Ovulation: How to know when you are ovulating
A large majority of women do not know when they ovulate and do not know how to distinguish certain “symptoms” of ovulation.
Earlier we talked about the menstrual cycle and all its characteristics, so in this section we will focus more on the ovulation stage in detail.
The average cycle length is 28 days, but cycles lasting between 21 and 40 days are considered normal. However, nowadays various pathologies such as PCOS or hypothalamic amenorrhoea can cause a woman to go without menstruation for several months.
The first and fundamental thing to know is that the ovulatory cycle is divided into different phases separated by ovulation: the follicular phase, in which several follicles develop, and the luteal phase, the duration of which is constant in each woman, with an average duration of 14 days +/- 2 days. Ovulation occurs between the two phases.
If ovulation has taken place, the progesterone released in this phase will produce an increase in the basal body temperature by 0.2 to 0.5°C, which must be maintained for at least 11-12 days (a shorter duration could indicate, among other things, an insufficient corpus luteum). If the released egg has not been fertilised, the temperature will drop at the end of the luteal phase and menstruation will occur. If, on the other hand, the egg has been fertilised and, therefore, pregnancy has occurred, the temperature will rise a few tenths of a degree, the temperature will remain high and menstruation will not occur.
It should be borne in mind that the luteal phase is always constant, while the follicular phase can be lengthened or shortened. Thus, if our cycle lasts 46 days and we know that our luteal phase lasts 14 days, our follicular phase will have lasted 32 days, as we have to subtract the 14 days corresponding to the luteal phase from the total length of the cycle (46 days).
Some women may have a luteal phase of less than 11-12 days, in which case we would be dealing with a short luteal phase, which in the event of pregnancy would hinder or not allow implantation, which usually occurs between the 6th and 10th day post-fertilisation, not giving the fertilised egg time to implant.
Another case would be that of many women who have a deficient luteal phase, in which they do not generate enough progesterone, a hormone that prepares the endometrium for the implantation of the embryo and maintains the pregnancy until the placenta is formed, which begins to develop at the moment of implantation and which will be responsible for producing progesterone, among other pregnancy hormones.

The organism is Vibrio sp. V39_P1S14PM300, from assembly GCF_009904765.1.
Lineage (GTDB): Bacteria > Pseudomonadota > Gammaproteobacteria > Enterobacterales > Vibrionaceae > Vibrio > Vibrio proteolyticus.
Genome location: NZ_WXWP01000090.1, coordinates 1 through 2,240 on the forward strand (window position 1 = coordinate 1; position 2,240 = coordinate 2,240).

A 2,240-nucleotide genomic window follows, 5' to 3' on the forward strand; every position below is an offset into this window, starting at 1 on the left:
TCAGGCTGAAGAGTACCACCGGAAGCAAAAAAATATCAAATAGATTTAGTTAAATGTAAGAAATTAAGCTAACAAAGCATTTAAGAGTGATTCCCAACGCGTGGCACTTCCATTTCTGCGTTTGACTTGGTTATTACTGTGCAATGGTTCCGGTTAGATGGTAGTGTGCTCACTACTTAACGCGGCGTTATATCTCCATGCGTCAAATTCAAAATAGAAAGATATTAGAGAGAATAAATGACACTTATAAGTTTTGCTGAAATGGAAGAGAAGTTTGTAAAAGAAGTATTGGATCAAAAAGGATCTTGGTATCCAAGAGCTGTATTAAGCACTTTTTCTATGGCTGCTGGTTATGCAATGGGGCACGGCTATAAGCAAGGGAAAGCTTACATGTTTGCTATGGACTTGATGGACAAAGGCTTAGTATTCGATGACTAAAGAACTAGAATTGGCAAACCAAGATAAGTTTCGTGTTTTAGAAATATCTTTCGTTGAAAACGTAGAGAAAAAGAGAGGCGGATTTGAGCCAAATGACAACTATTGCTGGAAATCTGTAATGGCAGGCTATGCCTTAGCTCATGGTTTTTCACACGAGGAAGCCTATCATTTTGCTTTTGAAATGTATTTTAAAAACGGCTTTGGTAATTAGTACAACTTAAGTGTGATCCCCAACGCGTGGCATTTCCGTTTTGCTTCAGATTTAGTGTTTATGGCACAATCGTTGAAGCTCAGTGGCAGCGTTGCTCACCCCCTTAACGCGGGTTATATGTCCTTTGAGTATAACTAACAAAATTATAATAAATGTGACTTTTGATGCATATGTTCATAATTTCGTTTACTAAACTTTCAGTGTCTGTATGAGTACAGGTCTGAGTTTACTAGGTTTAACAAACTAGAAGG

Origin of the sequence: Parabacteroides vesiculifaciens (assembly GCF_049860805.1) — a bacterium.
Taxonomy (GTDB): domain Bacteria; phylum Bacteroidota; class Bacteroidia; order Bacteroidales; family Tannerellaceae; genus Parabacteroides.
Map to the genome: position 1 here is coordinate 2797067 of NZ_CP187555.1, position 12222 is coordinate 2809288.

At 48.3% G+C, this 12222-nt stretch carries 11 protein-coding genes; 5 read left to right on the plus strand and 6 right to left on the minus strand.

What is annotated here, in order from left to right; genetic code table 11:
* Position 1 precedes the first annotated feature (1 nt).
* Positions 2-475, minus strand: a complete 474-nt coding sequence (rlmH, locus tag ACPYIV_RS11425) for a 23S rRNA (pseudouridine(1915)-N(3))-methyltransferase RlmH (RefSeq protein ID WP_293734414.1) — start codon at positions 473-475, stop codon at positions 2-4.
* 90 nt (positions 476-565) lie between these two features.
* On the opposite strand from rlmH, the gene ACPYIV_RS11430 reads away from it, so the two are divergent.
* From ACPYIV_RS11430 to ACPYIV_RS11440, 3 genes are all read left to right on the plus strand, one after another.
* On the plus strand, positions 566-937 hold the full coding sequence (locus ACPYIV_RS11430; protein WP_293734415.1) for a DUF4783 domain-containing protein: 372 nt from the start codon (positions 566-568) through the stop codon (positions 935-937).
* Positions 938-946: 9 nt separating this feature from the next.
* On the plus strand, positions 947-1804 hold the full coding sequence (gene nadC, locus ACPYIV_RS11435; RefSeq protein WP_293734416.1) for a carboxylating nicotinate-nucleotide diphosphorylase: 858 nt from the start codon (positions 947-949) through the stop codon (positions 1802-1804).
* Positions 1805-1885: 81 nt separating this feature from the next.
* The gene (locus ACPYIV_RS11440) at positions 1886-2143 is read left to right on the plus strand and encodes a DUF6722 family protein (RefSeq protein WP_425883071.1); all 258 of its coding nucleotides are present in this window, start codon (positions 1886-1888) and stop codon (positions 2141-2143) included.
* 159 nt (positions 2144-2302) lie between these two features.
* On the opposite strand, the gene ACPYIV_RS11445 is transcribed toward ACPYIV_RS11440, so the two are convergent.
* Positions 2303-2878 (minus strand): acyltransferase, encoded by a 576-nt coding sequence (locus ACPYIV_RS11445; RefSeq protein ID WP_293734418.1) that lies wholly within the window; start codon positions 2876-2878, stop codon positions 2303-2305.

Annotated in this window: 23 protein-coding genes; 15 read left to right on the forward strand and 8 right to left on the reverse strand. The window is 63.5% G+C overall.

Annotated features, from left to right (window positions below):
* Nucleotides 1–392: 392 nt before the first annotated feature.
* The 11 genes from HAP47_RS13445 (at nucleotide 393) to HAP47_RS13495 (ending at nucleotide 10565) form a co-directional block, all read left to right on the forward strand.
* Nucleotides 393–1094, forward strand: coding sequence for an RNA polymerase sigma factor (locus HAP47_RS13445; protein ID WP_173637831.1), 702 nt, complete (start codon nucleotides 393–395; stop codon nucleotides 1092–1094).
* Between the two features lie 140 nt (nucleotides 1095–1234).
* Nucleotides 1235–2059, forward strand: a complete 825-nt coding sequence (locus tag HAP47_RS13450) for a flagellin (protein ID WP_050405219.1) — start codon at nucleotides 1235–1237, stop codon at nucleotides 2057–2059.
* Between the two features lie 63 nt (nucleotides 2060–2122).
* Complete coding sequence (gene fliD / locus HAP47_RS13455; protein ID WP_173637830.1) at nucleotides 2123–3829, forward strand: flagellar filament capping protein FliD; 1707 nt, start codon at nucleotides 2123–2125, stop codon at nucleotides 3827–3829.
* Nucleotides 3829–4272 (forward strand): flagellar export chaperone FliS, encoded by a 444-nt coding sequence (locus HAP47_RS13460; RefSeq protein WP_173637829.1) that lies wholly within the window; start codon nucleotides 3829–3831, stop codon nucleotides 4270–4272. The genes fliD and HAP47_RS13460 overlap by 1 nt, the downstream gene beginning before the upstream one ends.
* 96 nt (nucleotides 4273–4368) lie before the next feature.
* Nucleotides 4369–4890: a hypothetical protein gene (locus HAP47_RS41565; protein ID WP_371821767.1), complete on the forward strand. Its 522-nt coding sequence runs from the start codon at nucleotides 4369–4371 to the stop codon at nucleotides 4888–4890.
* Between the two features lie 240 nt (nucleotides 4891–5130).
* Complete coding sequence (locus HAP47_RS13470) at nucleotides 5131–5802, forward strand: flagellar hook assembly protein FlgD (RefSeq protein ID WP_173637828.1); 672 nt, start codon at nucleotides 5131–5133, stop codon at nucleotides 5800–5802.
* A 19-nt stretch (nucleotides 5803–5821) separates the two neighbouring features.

How to know your ovulation: ovulation and fertility meter
Gynaecologists advise you to take temperature graphs for at least 4 months to see how ovulation works. The procedure is very simple, as explained below.
1) The temperature is always taken at the same time, the place where it is taken must always be the same; it can be oral, vaginal or rectal. If you have a cold or fever, the chart will not work, it will not be reliable because the temperature will be high, the same as if you are taking progesterone such as Utrogestan or Progeffik.
2) Write it down in a graph, like the one you can see below:
There are different graphs on Google that you can print out or even Apps for your mobile phone that will help you keep track. In the graph of the example we can see how the temperature rises just after ovulation and stays high until the period is about to come, when it drops again.
Know your cervical mucus
At ovulation the cervical mucus becomes less acidic and very elastic, the consistency is literally like egg white. If you put it between your fingers, it stretches several centimetres.
This discharge is also called fertile discharge as it will feed the sperm and help them to move up to the uterine tube where the egg is waiting.
Once the egg is not available, the mucus will become sticky and make it difficult for the sperm to move, trapping the sperm so that they cannot move up the tube. This discharge is called non-fertile discharge.
Therefore, in summary, we can say that there are 2 types of cervical fluid.
- Type A: It is stimulated by oestrogen, it indicates that we are fertile and it occurs before ovulation, a maximum of 5 days before ovulation. It is a type of mucus like egg white: elastic, transparent, smooth and stretchable. It allows sperm to move upwards.
- Type B: It is stimulated by progesterone, appears after the ovulation phase and indicates that we are infertile. It produces a mucus plug to prevent the entry of sperm and pathogens. It is a thick yoghurt-like mucus that can be white or yellowish.
Start noticing how your vaginal discharge changes with your menstrual cycle.
Are ovulation tests reliable?
It depends on the individual woman, for example, they are a great complement to temperature monitoring and observation of cervical mucus.
In the case of women with PCOS, ovulation tests are not 100% reliable, given that this type of test foresees a rise in the LH hormone, which in women with polycystic ovary syndrome is usually abnormally high, giving a false positive ovulation result.
Which days am I fertile?
When the egg is released it only lasts 24 hours, but the sperm have a life span of about 5 days, so in a manual cycle, the typical 28-day cycle, the fertile days would be between day 9 and day 16. But cycles vary, so you will have to calculate that your fertile days will be between 5 days before and 2 days after ovulation.
As you can see, it is possible to know your ovulation, although it requires practice and patience. As a tip, we advise you to start observing your cervical fluid and note down what changes you see. The trick is to listen to yourself and know your menstrual cycle.